8. Oman Faces and Places page 14 Similar archaeological example!
  9. Traditional silver jewelry and handicrafts from Oman by Jean Greffioz 2009 (privately published) page 36 fig 3.4 has photo with a similar item.

Antique Omani silver Silver Bedouin head dresses mishil

Antique Omani Bedouin silver head dresses mishil

 Common silver Bedouin head dresses mishil (=support)  Length 43 cm loop to loop. Weight 180 grams.   

 

 

 

 

 

Omani silver earring

 

Antique Omani silever earrings

 

Arab names: Antique Omani silver Silver Bedouin head dresses mishil and loop earrings mishil and loop earrings (Halqa or Hilqa)

Period: 1850-1950

Origin: Oman

References:
  1. Oman Adorned by Pauline Shelton  Robert Richmond / Apex London 1997 p 158-161
  2. Disappearing treasures of Oman 1998 by Avelyn Foster 51
  3. Silver jewellery of Oman by Jehan S Rajab 1997 p 227
  4. PDO News No 4/1992 Oman silver Jewelry by Rebecca Brickson p 26
  5. Traditional silver jewelry and handicrafts from Oman by Jean Greffioz 2009 (privately published) page 34 fig 3,1 has photo with a similar item.

Antique Omani silver Earrings. Including coral beads.

Antique Omani silver Halka Earring. Including coral beads.

 

Rare complete set of antique Halka Earrings. Including real coral beads. Fine antique piece of Omani jewelry  Length 72 cm 275 grams.

 

 

 Antique Omani silver earrings

Antique Omani silver earrings

Arab name: Dufuf  (means tambourines) The silver chain is called Mashill / Mishill

Period: 1850-1950

Origin:  Oman: Sur

References:
  1.  Oman Adorned by Pauline Shelton  Robert Richmond / Apex London 1997 p 71
  2. British Museum has a similar headband (without the earrings) in their on-line collection number 2009.6023.185
  3. Oman Faces and Places page 135 (identical example)
  4. PDO News No 4/1992 Oman silver Jewelry by Rebecca Brickson  p 26 .
  5. Oman Faces and places, articles from PDO News magazine 2009  page 135

Set of two antique Omani Triangle Earring or Hair-ornament

Set of two antique Omani silver Triangle Earring

 

Rare set of two Omani Triangle Earring Hangings  (Possibly from Jaalan).  Very fine craftsmanship. Rare in this quality.  Omani jewellery worn by women in Sur. Length without chains 10 cm. Weight 260 grams

 

Antique Omani silver earrings

 

Arab names: Kharam, shilla or Hilya li-sha´r (hair-ornament)

Period: 1850-1950

Origin: Oman: Sur, Jaalan and Sharqhiyah regions and by the Bedouin women

 References
  1. Oman Adorned by  Pauline Shelton  Robert Richmond / Apex London 1997 page 74 bottom
  2. Disappearing treasures of Oman Avelyn Forster figure 44 page 55. Craft heritage of Oman Neil Richardson & Maria Dorr Volume 2 p 439 fig 27 and fig 24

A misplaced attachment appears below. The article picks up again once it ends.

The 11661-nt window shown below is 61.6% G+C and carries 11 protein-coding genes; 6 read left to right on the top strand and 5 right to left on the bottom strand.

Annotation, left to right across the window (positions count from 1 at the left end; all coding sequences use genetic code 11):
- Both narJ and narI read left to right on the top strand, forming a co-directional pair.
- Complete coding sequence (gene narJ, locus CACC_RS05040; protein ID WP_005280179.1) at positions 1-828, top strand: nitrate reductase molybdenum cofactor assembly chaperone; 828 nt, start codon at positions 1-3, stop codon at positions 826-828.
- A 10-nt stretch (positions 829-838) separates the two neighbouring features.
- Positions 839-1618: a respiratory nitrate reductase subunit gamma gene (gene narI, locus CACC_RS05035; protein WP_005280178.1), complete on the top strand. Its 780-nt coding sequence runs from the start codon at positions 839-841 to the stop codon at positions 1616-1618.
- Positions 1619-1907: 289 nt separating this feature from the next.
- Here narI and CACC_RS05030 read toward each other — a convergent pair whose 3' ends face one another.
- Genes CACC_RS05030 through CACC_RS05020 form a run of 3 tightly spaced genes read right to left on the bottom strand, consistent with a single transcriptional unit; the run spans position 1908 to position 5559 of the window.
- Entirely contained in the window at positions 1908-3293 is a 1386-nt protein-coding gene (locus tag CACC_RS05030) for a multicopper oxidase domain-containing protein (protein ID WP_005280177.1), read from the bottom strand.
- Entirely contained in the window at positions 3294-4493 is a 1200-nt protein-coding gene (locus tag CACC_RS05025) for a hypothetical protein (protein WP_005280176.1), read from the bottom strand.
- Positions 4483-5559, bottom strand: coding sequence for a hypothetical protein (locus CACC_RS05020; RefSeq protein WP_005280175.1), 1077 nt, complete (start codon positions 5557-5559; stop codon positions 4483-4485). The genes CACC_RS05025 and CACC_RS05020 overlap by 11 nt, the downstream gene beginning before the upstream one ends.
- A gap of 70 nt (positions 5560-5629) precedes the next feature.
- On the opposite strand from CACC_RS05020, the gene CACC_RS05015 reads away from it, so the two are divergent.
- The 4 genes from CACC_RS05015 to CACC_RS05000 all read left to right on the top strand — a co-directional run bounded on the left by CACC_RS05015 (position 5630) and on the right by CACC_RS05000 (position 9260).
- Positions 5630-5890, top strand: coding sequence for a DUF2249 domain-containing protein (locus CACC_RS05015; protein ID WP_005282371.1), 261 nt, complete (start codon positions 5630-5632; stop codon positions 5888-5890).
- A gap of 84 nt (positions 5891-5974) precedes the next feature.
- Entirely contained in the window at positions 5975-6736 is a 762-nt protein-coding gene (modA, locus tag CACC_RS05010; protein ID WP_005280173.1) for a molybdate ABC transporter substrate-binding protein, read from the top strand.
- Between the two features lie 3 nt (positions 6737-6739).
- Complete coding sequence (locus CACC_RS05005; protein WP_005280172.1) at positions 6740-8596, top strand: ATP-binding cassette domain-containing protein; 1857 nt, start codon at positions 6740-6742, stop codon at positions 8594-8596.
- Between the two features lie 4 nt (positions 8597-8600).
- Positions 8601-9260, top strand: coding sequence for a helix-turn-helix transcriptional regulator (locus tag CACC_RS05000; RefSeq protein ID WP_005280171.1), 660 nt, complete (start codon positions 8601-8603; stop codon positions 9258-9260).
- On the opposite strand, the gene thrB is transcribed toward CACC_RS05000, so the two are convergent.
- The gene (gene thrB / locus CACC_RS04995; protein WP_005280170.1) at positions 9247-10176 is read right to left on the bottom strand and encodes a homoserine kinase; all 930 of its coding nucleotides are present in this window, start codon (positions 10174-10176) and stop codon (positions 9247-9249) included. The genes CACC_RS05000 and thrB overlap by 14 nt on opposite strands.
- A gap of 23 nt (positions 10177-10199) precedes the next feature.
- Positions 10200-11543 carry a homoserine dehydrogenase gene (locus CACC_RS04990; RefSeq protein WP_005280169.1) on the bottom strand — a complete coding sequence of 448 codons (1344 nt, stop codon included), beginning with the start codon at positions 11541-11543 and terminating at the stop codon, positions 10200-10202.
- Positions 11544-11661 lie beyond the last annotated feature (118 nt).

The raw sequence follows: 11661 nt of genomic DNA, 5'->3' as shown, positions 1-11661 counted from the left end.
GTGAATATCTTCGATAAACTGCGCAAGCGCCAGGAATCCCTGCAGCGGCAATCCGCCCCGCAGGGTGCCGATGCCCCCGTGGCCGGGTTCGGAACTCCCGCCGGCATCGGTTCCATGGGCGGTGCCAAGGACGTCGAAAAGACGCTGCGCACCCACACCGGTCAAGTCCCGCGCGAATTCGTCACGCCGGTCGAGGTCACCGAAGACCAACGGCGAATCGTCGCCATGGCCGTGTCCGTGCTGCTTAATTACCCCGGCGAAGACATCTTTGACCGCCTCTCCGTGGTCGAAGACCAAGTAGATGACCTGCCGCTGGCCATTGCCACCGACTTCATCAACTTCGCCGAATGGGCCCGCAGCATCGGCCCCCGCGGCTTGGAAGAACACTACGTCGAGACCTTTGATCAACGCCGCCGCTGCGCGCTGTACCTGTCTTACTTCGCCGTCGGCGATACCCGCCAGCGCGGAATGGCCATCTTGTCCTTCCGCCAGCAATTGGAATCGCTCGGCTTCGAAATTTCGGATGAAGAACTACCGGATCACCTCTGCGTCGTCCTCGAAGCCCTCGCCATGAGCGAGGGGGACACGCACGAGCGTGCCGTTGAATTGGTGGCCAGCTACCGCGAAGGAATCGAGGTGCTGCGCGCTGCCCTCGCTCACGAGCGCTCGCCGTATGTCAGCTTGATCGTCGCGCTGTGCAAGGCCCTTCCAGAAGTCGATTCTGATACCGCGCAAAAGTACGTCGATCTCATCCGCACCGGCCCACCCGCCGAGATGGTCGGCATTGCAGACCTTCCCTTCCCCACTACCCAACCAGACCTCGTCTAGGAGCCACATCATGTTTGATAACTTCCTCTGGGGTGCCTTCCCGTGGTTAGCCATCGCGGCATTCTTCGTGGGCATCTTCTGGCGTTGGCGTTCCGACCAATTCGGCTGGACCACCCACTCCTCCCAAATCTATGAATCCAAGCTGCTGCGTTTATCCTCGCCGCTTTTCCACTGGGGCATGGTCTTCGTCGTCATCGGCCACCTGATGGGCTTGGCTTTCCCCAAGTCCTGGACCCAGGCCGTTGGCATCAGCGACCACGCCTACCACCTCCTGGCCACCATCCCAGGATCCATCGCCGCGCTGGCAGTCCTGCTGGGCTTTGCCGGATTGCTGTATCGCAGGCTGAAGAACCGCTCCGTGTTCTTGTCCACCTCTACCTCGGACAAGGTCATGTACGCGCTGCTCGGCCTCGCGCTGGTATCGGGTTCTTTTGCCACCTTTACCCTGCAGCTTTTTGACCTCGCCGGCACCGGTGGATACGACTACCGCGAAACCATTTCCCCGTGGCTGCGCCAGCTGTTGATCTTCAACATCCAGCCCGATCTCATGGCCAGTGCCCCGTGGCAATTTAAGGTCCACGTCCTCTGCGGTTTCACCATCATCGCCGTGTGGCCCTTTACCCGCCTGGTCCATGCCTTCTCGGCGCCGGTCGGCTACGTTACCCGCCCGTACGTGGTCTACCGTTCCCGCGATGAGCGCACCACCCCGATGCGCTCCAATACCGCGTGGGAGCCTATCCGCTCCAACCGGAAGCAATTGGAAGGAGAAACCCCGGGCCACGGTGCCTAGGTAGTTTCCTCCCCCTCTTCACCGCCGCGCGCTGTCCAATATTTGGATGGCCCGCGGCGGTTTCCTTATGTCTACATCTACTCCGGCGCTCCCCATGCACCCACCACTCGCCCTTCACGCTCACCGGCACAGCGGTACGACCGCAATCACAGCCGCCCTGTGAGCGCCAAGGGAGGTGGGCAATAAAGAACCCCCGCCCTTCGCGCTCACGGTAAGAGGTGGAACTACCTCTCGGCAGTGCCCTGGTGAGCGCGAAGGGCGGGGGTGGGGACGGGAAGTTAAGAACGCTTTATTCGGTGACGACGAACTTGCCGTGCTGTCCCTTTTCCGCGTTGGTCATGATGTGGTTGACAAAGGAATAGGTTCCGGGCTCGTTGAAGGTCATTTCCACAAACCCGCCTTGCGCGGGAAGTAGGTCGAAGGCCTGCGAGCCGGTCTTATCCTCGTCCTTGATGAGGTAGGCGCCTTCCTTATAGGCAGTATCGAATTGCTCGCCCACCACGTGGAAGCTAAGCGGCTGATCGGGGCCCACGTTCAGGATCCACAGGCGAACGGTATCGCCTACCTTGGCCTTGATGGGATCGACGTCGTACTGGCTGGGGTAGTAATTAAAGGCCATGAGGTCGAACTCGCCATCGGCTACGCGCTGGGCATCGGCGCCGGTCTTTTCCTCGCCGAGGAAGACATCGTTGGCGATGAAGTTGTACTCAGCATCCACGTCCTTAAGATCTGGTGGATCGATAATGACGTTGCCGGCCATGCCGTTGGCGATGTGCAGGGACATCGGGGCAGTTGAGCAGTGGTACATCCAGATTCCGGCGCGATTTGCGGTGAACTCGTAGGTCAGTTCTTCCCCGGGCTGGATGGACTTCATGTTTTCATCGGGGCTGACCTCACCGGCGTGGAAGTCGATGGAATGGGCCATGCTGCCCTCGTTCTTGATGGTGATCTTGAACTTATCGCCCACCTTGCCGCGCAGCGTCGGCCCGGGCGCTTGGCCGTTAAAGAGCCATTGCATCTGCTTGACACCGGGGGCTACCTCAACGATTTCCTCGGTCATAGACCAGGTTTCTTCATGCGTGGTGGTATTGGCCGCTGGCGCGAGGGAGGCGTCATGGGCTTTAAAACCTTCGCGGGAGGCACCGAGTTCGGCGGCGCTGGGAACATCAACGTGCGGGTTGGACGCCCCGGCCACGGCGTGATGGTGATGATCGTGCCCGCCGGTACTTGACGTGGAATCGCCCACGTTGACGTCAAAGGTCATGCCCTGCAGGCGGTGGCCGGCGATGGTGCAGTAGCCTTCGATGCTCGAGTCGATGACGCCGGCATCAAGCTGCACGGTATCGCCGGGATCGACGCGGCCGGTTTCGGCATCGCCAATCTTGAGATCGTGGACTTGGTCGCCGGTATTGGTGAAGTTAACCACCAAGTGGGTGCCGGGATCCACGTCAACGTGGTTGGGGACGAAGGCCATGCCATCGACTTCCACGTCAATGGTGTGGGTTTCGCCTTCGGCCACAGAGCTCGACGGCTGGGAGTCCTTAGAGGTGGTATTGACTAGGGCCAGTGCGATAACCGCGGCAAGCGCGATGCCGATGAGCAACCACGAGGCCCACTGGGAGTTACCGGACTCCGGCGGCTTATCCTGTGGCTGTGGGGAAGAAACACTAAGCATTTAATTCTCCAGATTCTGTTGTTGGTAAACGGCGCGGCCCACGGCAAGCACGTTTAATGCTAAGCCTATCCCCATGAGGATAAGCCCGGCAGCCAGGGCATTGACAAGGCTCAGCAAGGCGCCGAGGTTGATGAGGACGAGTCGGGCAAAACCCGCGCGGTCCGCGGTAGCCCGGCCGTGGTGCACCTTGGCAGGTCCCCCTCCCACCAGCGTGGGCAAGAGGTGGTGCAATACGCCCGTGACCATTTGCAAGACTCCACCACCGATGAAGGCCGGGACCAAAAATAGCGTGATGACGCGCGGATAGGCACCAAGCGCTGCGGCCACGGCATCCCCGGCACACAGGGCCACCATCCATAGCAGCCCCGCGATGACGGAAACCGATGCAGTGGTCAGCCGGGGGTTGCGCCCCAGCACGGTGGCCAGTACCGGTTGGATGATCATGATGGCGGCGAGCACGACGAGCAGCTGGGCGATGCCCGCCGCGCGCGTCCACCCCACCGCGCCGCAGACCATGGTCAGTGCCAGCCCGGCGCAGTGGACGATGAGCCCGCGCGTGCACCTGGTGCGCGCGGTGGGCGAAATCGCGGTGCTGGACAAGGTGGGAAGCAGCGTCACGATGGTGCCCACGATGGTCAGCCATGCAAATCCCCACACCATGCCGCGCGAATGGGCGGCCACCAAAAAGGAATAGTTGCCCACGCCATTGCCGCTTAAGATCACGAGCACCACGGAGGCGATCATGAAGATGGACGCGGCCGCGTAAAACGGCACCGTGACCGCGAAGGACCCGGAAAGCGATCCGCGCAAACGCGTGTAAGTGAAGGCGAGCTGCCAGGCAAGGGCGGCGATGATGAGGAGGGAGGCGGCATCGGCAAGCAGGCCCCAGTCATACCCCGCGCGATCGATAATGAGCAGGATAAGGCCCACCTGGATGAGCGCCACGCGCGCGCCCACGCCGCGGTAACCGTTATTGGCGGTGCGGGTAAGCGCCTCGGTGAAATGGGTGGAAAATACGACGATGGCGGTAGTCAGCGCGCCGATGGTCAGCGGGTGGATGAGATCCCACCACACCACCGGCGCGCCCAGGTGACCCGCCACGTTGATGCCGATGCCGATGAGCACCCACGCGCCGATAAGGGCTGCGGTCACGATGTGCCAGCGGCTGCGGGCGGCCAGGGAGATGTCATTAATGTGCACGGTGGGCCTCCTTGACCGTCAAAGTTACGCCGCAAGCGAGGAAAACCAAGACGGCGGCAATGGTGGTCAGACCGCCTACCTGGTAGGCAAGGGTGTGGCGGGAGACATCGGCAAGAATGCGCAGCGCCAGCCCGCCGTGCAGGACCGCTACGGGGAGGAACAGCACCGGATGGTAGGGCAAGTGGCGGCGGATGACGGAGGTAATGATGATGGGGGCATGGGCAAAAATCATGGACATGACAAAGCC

3. Silver jewellery of Oman by Jehan S Rajab 1997 p 57
  4. Traditional silver jewelry and handicrafts from Oman by Jean Greffioz 2009 (privately published) page 39 fig 3.7 has photo with a similar item.
  5. The Wereld museum Rotterdam has a similar set of earrings in their collection. ex collection Smith / Hutschenruyter. Inventory 77058

Omani silver Triangle Earring or hair-ornament

Omani silverTriangle Earring

 

Common more recent Omani Triangle Earring Hangings (Possibly from Jaalan). Worn by women in Sur. More crudely made than the previous set.   

 

 

Arab names: Kharam, shilla or Hilya li-sha´r (hair-ornament)

Period: 1950-1960

Origin: Oman: Sur, Jaalan and Sharqhiyah regions and by the Bedu women

References:
  1. Oman Adorned by Pauline Shelton  Robert Richmond / Apex London 1997  p 74 bottom
  2. Disappearing treasures of Oman Avelyn Forster figure 44 page 55
  3. Craft heritage of Oman Neil Richardson & Maria Dorr Volume 2 p 439 fig 27 and fig 24
  4. Disappearing treasures of Oman 1998 by Avelyn Foster 55 fig 44
  5. Silver jewellery of Oman by Jehan S Rajab 1997 p 27
  6. Traditional silver jewelry and handicrafts from Oman 2009 by Jean Greffioz p 39
  7. Ethnic Jewellery from Africa, Asia and the Pacific Islands 2002 Amsterdam Pepin Press  p 55

Antique Omani silver Triangle Earring Hangings

Antique Omani silver Triangle Earring

 Very Omani Triangle Earring Hangings. (Kharam or Sils).See Ref 1 and Ref 2 for an identical pair. Very rare . Very fine craftsmanship. Length 13 cm. Weight 105 grams. The thin " coins" with their strange design are very unusual, however two of the reference works have identical sets. Design of the "coins" possibly influenced by ancient Byzantine coins?

 

Antique Omani silver earrings 

Arab name: Kharam

Period: 1850-1950

Origin: Oman Sur or Jaalan  Zanzibar

References:
  1. Disappearing treasures of Oman Avelyn Forster figure 45 on Page 56 (identical set of earrings) rare reference for these earrings
  2. Traditional silver jewelry and handicrafts from Oman 2009 by Jean Greffioz p 39 (same design of the strange pendants)

Antique Omani silver Triangle Earring Hangings (named Kharam or Sils), with ancient Venetian coins!!!!

Antique Omani silver Triangle Earring Hangings (named Kharam or Sils

Very rare (and interesting) Omani Triangle Earring Hangings (Kharam or Sils) with 12  (fire gilded) silver  Venetian coins (named Mishkash in Arabic) are at least over 210 years old.   These Mishkash coins are supposed to have special virtues for newly-married women. These old coins show on one site the Doge of Venice kneeling for St. Mark (the patron saint of Venice) and on the other side the image of Jesus Christ surrounded by stars.  See for more details Ref 1 by the famous Dutch Arabist Snouck Hurgronje.  In addition to the coins the earring itself  is probably also very old. In Islam human images in art are forbidden also it is forbidden to worship images or other gods, ironically that even in Mekka these Venetian coins with the image of Christ were favoured by local Arab women for jewellery....  The earrings and the coins have been fire gilded, however most of the gilding has worn of. This type of earring is very rare and old . The coins may have been bought in Mecca during Haj. However these coins were also used as coinage before the Maria Theresia Thalers started to be used.  Length: 57 cm long, Earring without chain 13 cm long.  Total Weight: 230 grams.

Antique Omani silver earrings

 

Antique Omani silver earrings